The NY post is doing its level best to hurt whatever chances Mike Bloomberg has to maintain his version of mayoral control of the schools-particularly with their blitzkrieg of the UFT. In yesterday's paper their editorial went like this: "The best grassroots movement money can buy was up in Albany earlier this week, singing heartily for its supper. And plenty of city-based pols were more than happy to hum along."
The Post was referring to the UFT-backed "Campaign for Better Schools." And not liking what they are seeing: "The Campaign for Better Schools, a veritable alphabet soup of "community" and "children's" outfits, scooted up to the capital Tuesday to make a ruckus over mayoral control of city schools. The idea was to give the impression of broad disquiet over Mayor Bloomberg's education reforms, ahead of Schools Chancellor Joel Klein's testimony to the Senate's Education Committee. Yet it was all a show, bought and paid for by -- who else? -- the state's powerful teachers lobby."
Which is all well and good-and we don't object when any one exposes grass roots efforts that may lack real impetus from the community. Except for the fact that the Post has been stone silent about the Learn NY group; an organization that owes its very existence to the mayor's money and influence.
Now the truth is that both groups consist of many well meaning folks who are truly concerned about what should be done to improve the schools; but it not the duty of the media to dramatize whose ox is being gored when advocates are out in front on any issue. The Post, however, is in full scuba gear alert when it comes to the mayor and the issue of control of the schools-so much so that it is falling down on its essential function of speaking truth to power. And in this case, the power dynamic really lies with the Bloombucks.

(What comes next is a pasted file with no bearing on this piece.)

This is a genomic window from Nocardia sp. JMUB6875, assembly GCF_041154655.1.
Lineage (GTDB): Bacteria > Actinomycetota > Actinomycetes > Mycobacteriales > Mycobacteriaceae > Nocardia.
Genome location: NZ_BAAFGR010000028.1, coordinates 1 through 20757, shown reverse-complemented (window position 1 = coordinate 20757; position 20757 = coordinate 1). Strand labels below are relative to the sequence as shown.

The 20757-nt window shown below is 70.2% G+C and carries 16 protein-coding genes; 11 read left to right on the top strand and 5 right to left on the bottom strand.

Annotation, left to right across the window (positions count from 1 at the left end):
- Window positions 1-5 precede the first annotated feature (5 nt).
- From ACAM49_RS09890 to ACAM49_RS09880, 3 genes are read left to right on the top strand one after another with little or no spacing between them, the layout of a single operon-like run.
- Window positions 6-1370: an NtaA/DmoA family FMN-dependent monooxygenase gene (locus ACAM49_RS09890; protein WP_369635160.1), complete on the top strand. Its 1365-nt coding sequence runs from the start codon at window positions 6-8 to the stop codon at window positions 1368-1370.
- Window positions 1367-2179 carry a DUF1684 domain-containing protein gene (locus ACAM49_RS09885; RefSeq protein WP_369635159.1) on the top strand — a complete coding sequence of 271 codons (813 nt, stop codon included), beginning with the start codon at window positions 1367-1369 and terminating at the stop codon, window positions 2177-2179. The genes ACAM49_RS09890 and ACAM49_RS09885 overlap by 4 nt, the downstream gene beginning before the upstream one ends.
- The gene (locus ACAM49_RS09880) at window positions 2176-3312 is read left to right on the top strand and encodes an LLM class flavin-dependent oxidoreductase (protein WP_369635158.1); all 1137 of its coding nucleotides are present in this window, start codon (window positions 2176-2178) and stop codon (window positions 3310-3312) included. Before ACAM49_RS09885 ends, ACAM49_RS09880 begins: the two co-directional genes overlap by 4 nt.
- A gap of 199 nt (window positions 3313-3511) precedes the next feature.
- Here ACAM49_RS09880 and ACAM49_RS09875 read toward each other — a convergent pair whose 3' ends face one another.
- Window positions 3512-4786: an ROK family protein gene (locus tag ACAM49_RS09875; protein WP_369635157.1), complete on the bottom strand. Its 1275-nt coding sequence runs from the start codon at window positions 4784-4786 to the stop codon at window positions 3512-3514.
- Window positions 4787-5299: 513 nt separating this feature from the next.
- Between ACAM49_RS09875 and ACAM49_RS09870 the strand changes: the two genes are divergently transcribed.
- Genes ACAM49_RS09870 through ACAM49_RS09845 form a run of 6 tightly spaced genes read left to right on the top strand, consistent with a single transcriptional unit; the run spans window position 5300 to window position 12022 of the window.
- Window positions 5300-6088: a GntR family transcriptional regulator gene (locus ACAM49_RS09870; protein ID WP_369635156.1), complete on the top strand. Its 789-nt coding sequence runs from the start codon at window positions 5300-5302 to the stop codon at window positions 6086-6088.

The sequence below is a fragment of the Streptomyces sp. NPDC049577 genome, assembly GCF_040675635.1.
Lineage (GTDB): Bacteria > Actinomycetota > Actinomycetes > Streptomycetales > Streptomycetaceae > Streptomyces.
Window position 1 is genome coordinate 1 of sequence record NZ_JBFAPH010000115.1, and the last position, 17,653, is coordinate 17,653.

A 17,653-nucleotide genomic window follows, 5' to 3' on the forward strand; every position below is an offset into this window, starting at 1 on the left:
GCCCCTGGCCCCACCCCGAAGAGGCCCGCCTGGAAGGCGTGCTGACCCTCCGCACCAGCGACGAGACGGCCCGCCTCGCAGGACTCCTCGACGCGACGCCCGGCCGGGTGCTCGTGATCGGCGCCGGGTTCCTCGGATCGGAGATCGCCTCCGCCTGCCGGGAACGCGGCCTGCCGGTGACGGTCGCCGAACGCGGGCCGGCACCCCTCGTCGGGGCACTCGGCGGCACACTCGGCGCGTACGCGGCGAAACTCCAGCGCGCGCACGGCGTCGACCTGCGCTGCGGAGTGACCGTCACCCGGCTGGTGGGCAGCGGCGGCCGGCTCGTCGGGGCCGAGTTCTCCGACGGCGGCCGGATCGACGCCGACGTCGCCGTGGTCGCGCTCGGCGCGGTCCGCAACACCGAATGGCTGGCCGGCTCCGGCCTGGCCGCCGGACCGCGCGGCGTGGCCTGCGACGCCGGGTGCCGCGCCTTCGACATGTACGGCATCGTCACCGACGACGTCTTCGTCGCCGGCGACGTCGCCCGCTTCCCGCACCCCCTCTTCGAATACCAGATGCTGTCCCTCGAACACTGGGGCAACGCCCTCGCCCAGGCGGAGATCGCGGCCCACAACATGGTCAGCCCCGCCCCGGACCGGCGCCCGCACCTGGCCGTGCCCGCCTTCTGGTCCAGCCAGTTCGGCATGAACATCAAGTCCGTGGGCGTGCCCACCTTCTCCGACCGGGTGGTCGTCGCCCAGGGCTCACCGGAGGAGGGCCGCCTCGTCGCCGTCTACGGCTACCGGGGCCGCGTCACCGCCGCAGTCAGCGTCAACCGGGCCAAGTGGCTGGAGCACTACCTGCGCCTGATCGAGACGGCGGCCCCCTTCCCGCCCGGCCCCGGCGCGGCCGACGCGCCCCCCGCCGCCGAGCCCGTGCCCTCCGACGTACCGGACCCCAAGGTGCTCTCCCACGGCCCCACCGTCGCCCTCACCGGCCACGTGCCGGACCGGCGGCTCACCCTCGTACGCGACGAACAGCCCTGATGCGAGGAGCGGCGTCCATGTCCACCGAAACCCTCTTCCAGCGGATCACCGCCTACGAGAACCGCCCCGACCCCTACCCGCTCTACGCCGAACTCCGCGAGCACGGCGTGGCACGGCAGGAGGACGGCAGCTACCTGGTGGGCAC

And it is one thing to set aside editorial space to skewer the union and those skeptics who believe that Mike Bloomberg isn't Socrates; it's quite another to traduce lawmakers-and the facts on the ground-directly within the body of the newspaper. But that's exactly what they did by attacking mayoral critic, State Senator Bill Perkins: "Harlem state Sen. Bill Perkins claimed this week that mayoral school control has been a "failure," but test data tell the real story: Students in his district have improved significantly under City Hall's watch since 2002. Fourth- and eighth-graders at schools in Perkins' district registered double-digit percentage-point gains on state reading and math exams during Mayor Bloomberg's tenure, according to an analysis obtained by The Post."
Question: Just where do you think this "analysis" came from? But what's missing here, is the fact that Perkins' critique is directly aimed at the statistical sleight-of-hand that comes out of the DOE-and the relative value of state test scores versus the more reliable NAEP exams. The Post, however, trumpets the watered down state results as a major benchmark: "But the percentage of fourth-graders passing the reading test jumped to 50.4 percent in 2008 from 36.7 percent in 2002. On the math exam, the percentage of kids passing shot up to 71.4 percent last year from 39.8 percent in 2002. In the eighth grade, the number of kids meeting the state reading standards increased to 33.6 percent from a measly 23.4 percent. And the number of eighth-graders passing the state math test more than doubled, to 52.8 percent from 21.5 percent."
And then they go to the super questionable graduation rates: "Meanwhile, the number of district pupils graduating high school rose to 65.7 percent in 2007 from 55.6 percent in 2002." Leaving aside, of course, the fact that these rates mask the reality that high numbers of these graduates are unable to perform at anywhere near a college level.
So what does the mayor need to get his way-aside from the cheer leading of the NY Post? Well, how about the support of the governor: "Gov. Paterson endorsed extending mayoral control of the schools -- particularly praising Mike Bloomberg for doing a "good job" on education. "My general feeling is that I like mayoral control," Paterson said this morning while greeting commuters at the Bryant Park subway station at 6th Ave. and 42nd St."
Is this the Kiss of Death, or what? But seriously, even the governor isn't willing to issue any blank check: "But Paterson said there must be revisions to the 2002 school governance law that better address parents' concerns. He said there are a "lot of complaints" from parents and advocates that they can't get grievances addressed. "If we get that cleared up," he said, "I think that will go a long way toward passing mayoral control."
Which is exactly what the critics are saying on this-not that you'd be aware from the misleading headline and lede of the story. This is serious stuff-not grist for tabloid satire. And we need our local media to be vigilant since the mayor has big bucks to spin all of these debates into a direction that hews to his own self interest. What we definitely don't need is a fawning media chorus replicating the mayor's talking point.